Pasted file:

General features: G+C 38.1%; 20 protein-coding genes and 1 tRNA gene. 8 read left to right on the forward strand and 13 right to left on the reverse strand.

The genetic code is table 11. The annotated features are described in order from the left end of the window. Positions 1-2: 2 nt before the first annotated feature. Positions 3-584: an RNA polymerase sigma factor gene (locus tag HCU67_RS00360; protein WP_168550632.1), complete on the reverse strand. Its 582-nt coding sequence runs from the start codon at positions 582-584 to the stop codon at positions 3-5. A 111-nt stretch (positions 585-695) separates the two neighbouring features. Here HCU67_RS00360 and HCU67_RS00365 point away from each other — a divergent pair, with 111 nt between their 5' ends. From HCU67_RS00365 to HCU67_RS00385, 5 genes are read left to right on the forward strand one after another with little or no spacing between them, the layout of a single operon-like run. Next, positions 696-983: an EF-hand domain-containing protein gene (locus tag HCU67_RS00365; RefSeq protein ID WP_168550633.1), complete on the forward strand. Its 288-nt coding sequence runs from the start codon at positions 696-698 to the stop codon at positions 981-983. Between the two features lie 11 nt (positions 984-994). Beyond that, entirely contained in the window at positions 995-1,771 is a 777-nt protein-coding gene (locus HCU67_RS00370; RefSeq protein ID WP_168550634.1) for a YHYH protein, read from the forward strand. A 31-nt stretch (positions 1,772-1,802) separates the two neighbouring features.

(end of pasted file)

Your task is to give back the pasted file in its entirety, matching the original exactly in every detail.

General features: G+C 38.1%; 20 protein-coding genes and 1 tRNA gene. 8 read left to right on the forward strand and 13 right to left on the reverse strand.

The genetic code is table 11. The annotated features are described in order from the left end of the window. Positions 1-2: 2 nt before the first annotated feature. Positions 3-584: an RNA polymerase sigma factor gene (locus tag HCU67_RS00360; protein WP_168550632.1), complete on the reverse strand. Its 582-nt coding sequence runs from the start codon at positions 582-584 to the stop codon at positions 3-5. A 111-nt stretch (positions 585-695) separates the two neighbouring features. Here HCU67_RS00360 and HCU67_RS00365 point away from each other — a divergent pair, with 111 nt between their 5' ends. From HCU67_RS00365 to HCU67_RS00385, 5 genes are read left to right on the forward strand one after another with little or no spacing between them, the layout of a single operon-like run. Next, positions 696-983: an EF-hand domain-containing protein gene (locus tag HCU67_RS00365; RefSeq protein ID WP_168550633.1), complete on the forward strand. Its 288-nt coding sequence runs from the start codon at positions 696-698 to the stop codon at positions 981-983. Between the two features lie 11 nt (positions 984-994). Beyond that, entirely contained in the window at positions 995-1,771 is a 777-nt protein-coding gene (locus HCU67_RS00370; RefSeq protein ID WP_168550634.1) for a YHYH protein, read from the forward strand. A 31-nt stretch (positions 1,772-1,802) separates the two neighbouring features.